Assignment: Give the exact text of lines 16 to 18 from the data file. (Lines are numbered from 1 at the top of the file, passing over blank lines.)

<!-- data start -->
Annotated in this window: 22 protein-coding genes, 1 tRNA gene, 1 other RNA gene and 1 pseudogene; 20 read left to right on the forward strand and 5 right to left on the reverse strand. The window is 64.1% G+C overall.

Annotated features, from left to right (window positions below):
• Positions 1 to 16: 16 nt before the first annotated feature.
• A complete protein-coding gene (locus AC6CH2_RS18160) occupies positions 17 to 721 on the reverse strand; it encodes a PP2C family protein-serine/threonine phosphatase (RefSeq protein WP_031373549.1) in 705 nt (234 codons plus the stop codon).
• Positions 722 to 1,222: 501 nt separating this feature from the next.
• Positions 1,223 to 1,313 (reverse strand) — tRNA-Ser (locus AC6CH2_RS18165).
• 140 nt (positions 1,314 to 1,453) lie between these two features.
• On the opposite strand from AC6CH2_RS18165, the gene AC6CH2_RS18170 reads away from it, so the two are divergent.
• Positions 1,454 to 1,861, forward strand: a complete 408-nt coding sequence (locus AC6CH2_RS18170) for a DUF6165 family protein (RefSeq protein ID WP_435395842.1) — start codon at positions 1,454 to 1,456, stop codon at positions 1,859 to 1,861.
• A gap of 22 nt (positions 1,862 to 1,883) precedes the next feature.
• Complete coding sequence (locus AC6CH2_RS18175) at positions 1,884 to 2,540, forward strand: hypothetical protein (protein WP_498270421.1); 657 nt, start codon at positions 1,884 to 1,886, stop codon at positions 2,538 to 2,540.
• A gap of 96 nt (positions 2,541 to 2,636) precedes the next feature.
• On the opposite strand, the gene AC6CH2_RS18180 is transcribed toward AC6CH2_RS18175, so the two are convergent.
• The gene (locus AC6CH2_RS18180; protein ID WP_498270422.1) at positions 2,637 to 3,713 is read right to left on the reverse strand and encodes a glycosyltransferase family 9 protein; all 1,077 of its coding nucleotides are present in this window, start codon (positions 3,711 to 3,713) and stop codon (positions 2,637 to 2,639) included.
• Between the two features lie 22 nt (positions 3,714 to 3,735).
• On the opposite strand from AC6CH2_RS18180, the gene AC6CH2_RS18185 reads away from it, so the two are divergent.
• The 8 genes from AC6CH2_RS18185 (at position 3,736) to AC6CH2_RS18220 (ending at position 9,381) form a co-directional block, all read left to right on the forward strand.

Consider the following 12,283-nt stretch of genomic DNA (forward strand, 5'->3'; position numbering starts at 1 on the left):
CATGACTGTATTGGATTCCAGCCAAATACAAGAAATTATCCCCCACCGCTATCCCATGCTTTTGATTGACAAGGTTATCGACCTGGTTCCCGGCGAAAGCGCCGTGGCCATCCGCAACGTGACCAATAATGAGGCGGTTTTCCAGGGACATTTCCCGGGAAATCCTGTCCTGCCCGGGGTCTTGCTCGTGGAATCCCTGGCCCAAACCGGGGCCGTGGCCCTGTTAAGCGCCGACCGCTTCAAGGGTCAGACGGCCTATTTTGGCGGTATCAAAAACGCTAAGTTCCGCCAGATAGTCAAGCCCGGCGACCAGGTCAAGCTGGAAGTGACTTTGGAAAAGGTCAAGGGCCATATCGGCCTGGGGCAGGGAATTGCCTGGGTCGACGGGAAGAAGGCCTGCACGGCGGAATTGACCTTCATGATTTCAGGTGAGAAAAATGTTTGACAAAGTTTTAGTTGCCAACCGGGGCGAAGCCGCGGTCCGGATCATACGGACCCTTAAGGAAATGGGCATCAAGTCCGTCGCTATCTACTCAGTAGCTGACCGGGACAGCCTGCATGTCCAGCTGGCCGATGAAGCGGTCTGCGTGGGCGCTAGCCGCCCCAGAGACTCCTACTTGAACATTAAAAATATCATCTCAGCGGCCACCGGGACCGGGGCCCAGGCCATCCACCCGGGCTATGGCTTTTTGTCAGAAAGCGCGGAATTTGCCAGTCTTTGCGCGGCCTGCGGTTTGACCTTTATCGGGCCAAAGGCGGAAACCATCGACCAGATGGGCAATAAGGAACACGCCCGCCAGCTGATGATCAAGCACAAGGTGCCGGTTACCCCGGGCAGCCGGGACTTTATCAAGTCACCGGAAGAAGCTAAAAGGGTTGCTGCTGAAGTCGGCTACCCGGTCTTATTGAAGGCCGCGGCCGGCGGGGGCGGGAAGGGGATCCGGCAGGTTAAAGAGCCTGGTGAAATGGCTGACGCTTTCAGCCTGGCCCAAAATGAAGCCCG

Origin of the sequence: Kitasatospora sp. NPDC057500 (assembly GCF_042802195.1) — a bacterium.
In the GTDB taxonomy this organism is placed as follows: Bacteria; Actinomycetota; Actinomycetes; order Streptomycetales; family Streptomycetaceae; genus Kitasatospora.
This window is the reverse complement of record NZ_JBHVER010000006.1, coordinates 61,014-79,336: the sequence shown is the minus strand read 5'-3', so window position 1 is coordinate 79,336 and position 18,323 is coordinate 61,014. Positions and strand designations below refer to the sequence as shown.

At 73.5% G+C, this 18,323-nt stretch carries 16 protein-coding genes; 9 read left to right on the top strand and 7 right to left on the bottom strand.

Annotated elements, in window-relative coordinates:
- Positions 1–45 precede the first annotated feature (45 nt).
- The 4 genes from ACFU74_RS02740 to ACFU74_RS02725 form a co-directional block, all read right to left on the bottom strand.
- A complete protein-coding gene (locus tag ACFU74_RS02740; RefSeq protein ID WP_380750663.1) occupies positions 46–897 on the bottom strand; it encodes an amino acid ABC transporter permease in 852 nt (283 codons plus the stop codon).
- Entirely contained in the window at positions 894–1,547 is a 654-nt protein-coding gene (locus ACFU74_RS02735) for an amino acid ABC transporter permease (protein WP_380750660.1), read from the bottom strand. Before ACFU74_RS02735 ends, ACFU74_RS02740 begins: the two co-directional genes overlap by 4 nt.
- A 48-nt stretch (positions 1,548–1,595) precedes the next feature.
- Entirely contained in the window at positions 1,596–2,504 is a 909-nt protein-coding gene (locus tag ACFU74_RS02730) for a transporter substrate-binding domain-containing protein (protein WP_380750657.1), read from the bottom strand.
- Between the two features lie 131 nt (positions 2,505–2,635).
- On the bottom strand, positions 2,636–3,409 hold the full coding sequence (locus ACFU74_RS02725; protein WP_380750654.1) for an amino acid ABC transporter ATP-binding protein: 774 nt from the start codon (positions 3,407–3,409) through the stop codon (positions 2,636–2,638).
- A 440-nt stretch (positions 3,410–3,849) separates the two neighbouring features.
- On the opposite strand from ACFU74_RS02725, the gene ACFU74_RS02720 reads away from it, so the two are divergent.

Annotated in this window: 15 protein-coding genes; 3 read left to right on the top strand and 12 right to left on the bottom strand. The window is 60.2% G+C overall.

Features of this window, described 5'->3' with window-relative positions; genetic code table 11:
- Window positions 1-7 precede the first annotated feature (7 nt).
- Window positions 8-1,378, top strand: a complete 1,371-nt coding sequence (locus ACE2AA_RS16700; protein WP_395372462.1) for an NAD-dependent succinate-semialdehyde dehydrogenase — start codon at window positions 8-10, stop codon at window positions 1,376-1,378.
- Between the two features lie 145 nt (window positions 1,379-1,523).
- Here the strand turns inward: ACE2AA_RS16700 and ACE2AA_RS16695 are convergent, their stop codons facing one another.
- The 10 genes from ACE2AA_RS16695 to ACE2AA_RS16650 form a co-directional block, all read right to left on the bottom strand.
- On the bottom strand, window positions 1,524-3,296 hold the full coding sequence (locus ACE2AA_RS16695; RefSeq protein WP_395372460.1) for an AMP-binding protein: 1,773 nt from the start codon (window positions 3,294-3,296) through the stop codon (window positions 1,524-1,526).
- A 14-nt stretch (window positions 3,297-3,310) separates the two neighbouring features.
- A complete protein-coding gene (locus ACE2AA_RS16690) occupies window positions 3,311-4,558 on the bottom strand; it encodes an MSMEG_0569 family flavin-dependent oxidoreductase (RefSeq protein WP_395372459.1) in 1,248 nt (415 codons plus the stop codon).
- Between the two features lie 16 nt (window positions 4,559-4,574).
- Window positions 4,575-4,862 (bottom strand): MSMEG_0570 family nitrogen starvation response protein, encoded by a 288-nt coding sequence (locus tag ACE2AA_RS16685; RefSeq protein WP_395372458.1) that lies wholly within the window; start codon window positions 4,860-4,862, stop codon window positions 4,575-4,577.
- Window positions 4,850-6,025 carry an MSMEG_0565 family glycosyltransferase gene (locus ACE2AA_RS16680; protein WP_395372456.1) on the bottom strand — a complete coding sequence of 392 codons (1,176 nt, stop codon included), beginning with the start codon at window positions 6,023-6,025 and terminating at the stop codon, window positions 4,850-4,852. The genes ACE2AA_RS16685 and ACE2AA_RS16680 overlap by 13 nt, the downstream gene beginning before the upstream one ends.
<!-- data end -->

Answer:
• On the opposite strand from AC6CH2_RS18180, the gene AC6CH2_RS18185 reads away from it, so the two are divergent.
• The 8 genes from AC6CH2_RS18185 (at position 3,736) to AC6CH2_RS18220 (ending at position 9,381) form a co-directional block, all read left to right on the forward strand.

Consider the following 12,283-nt stretch of genomic DNA (forward strand, 5'->3'; position numbering starts at 1 on the left):